Rumors about the Beasts
Beasts have become a source of debate as villagers among the lands have adopted the custom of planting flowers to feed the furry giants. Most people merely wish to keep the creatures from eating their children (or at least out of grain fields and hay meadows), but a handful argue that they can be controlled, even ridden and used for travel by providing the appropriate flowers.
Sanjo Kaku of Rozu says, “It was enormous. Head high at the shoulder, with soft fur as black as midnight… it had sweet breath that smelled of honey and hay. It liked my blue hair… I was hoping to ride him to the village of Danki, but I fell off just north of the Great River Gorge. Nonetheless, a marvelous trip!”
His fellow villager, Anji Kento, takes the traditional view: “The Beasts are nothing but trouble. They flatten our grain and devour our children. Even some adults have disappeared. Nothing but trouble, I say.”
“They are wildly fascinating, but they make a mess of Father’s hay-fields,” says a young boy named Albard. “I dug every dangle-dit plant from our meadow and put them all in one spot, by the pond. That way, their food and water doesn’t interfere with our farming.”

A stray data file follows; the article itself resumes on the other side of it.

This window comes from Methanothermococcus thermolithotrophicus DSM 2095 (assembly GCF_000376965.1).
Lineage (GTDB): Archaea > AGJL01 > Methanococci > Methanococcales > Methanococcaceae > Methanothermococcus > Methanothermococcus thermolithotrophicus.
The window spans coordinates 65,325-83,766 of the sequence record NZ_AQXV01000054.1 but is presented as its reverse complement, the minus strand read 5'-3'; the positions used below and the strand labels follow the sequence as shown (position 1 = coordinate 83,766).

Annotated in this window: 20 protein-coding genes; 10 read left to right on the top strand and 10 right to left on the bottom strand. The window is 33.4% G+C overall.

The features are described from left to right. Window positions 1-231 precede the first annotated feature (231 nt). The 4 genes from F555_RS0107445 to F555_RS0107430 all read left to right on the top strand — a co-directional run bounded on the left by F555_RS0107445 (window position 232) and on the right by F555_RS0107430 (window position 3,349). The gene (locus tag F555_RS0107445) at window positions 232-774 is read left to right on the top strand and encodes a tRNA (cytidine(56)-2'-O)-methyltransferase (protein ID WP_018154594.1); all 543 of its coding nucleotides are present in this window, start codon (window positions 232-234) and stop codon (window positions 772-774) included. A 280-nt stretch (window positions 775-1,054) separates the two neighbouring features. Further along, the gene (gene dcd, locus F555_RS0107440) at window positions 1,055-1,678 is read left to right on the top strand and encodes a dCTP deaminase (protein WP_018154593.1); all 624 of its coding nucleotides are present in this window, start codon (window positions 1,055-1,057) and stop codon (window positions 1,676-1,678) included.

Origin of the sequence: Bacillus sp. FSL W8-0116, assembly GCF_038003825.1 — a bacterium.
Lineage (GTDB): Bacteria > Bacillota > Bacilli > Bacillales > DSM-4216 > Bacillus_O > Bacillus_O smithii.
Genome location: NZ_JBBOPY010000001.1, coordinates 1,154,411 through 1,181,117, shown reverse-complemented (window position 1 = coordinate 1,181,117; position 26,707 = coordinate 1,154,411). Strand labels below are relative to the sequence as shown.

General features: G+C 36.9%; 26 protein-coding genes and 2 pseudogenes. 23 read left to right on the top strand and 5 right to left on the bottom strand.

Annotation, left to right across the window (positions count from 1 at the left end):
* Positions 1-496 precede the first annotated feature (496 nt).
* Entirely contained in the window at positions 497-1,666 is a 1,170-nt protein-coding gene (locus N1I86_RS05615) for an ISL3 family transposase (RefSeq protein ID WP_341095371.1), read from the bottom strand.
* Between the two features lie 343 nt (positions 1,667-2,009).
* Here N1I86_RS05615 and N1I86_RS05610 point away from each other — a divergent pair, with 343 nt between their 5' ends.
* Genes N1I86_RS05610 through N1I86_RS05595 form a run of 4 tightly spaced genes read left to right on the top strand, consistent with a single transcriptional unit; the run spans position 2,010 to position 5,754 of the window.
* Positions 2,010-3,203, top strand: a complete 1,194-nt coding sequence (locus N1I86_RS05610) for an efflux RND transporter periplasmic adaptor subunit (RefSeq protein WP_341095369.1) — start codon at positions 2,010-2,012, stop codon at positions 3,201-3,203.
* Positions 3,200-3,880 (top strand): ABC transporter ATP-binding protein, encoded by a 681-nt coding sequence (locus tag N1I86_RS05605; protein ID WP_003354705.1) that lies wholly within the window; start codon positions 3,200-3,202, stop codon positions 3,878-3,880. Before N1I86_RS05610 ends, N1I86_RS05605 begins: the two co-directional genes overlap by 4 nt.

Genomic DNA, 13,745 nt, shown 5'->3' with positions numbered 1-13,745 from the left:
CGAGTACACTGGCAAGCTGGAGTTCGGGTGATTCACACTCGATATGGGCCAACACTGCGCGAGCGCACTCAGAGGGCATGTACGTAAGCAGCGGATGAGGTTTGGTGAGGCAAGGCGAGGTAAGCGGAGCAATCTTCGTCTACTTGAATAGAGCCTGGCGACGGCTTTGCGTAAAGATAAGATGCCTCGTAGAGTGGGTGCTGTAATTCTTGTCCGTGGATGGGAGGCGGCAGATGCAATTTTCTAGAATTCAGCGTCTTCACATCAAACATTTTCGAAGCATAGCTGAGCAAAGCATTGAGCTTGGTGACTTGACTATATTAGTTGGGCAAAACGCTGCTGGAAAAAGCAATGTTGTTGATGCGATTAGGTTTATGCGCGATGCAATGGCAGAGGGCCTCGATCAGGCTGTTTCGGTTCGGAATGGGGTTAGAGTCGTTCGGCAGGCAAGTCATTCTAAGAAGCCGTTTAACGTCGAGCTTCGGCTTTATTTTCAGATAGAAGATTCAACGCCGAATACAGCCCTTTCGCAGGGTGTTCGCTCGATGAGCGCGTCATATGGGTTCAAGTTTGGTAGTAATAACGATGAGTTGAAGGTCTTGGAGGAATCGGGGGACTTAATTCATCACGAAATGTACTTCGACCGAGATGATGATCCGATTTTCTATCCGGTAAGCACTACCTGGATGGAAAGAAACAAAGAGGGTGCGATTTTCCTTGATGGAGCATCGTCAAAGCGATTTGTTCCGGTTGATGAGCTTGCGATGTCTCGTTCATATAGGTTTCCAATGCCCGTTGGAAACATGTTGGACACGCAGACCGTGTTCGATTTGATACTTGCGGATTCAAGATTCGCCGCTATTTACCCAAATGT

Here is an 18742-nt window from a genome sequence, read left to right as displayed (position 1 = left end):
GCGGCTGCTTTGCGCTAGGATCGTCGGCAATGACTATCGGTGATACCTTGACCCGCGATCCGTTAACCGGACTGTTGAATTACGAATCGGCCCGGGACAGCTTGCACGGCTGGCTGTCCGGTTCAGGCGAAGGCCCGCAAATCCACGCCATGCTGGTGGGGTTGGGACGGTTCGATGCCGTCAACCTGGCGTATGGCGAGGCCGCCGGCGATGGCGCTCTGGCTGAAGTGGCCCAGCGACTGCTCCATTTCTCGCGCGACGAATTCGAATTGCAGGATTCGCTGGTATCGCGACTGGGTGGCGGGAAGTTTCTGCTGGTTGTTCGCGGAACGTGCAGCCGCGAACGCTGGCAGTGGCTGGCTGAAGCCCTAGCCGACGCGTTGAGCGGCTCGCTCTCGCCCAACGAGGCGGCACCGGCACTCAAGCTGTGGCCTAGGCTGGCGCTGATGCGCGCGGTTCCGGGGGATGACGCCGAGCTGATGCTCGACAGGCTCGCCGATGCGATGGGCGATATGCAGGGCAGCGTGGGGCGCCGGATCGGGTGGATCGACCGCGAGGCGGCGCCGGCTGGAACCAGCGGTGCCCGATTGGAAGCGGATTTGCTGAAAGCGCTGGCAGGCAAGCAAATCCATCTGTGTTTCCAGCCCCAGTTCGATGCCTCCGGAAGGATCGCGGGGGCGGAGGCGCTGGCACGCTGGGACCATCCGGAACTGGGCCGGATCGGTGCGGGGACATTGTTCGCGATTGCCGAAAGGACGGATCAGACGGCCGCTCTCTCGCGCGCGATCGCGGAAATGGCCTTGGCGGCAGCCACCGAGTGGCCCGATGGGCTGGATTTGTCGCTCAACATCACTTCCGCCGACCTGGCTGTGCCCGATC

“They should be hunted,” posits Heldgi Norgl, of Kavsk. “A great Beast with a pelt like fresh new snow stole two of my children! My wife cannot eat or sleep from grief, and I am afraid for her life.” The matriarch Dumi Elkhi, of tiny Betuun just above the Great River Gorge, puts it this way: “The Beasts belong far away, in the wood and field. Certainly not near settlements like ours.”
In fairness, it must be said that they are rarely feared in the Southern land of Chenkor. “I have traveled the lands on the back of a ginger-striped tabby,” brags Vandi Dahn of Chenkor’s East Province. “It took many years, but I learned to wear colored hats, be patient, and wait among the flowers. They are very gentle… not frightening at all, once you get used to them. Most important thing is, they must get used to you.”
Fearsome monsters or gentle giants? You decide. Adventurous young Suki defies tradition and superstition with curiosity, pluck, and vision. She challenges each one of us, “Be brave enough to come with me—Ride the Beasts and travel the lands on a great Sudoku Odyssey!”